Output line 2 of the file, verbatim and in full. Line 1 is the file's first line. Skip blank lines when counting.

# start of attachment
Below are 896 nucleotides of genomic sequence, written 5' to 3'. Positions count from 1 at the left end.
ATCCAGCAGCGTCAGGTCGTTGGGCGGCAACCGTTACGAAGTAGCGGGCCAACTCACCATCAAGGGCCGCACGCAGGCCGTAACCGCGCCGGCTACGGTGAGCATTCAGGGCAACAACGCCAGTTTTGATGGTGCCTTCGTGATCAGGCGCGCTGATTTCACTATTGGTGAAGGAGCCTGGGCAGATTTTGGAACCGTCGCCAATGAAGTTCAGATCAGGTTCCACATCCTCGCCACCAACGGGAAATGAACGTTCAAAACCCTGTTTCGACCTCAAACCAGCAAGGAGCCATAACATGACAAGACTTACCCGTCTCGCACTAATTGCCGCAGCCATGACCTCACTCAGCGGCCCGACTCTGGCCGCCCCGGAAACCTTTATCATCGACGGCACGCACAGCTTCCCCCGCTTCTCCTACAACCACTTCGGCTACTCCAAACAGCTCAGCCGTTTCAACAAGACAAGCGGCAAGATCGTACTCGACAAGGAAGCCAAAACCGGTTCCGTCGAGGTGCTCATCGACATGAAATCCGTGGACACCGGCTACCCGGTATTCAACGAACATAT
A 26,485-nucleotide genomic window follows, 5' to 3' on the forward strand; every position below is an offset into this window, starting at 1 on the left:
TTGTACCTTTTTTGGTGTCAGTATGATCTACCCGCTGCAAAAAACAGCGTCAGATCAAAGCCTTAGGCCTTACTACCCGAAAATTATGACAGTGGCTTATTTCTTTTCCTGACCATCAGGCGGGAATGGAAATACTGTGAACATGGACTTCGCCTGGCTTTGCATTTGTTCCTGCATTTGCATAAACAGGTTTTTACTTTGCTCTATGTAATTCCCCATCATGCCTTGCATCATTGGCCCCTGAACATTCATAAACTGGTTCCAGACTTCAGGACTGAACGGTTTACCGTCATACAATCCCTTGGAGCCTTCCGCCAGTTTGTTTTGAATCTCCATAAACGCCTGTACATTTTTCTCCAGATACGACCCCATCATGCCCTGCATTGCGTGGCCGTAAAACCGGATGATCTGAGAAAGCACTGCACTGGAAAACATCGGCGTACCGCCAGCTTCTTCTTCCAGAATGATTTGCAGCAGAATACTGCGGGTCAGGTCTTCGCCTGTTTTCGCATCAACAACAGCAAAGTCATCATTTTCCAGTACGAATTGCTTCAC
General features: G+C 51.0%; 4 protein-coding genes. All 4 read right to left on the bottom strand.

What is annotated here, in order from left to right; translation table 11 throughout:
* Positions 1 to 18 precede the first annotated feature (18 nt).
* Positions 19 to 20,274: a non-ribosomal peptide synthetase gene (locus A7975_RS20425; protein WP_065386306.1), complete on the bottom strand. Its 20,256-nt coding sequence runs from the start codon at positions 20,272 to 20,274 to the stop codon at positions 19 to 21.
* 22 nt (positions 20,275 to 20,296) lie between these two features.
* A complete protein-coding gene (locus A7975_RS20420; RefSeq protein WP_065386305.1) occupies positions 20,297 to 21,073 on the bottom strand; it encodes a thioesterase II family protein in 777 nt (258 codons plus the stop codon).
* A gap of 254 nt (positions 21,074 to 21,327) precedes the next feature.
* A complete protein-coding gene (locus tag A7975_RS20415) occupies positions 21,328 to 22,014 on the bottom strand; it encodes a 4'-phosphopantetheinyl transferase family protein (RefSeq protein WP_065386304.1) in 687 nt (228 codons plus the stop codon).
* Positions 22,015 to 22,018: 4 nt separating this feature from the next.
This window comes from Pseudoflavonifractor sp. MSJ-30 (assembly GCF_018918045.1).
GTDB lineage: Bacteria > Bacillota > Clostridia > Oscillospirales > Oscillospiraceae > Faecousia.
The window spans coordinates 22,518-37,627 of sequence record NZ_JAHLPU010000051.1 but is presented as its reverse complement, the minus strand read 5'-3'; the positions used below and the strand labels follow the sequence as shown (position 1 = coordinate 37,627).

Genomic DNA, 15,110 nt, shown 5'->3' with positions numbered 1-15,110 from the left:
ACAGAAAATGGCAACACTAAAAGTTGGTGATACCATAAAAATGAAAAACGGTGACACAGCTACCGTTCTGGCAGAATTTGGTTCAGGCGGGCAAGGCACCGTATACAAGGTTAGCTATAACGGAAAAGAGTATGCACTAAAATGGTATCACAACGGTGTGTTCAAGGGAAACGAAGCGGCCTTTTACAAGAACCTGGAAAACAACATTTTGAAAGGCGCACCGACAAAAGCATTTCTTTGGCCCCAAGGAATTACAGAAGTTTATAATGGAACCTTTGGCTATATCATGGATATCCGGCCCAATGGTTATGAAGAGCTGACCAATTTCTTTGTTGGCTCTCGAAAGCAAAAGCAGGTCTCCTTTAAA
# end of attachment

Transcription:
ATCCAGCAGCGTCAGGTCGTTGGGCGGCAACCGTTACGAAGTAGCGGGCCAACTCACCATCAAGGGCCGCACGCAGGCCGTAACCGCGCCGGCTACGGTGAGCATTCAGGGCAACAACGCCAGTTTTGATGGTGCCTTCGTGATCAGGCGCGCTGATTTCACTATTGGTGAAGGAGCCTGGGCAGATTTTGGAACCGTCGCCAATGAAGTTCAGATCAGGTTCCACATCCTCGCCACCAACGGGAAATGAACGTTCAAAACCCTGTTTCGACCTCAAACCAGCAAGGAGCCATAACATGACAAGACTTACCCGTCTCGCACTAATTGCCGCAGCCATGACCTCACTCAGCGGCCCGACTCTGGCCGCCCCGGAAACCTTTATCATCGACGGCACGCACAGCTTCCCCCGCTTCTCCTACAACCACTTCGGCTACTCCAAACAGCTCAGCCGTTTCAACAAGACAAGCGGCAAGATCGTACTCGACAAGGAAGCCAAAACCGGTTCCGTCGAGGTGCTCATCGACATGAAATCCGTGGACACCGGCTACCCGGTATTCAACGAACATAT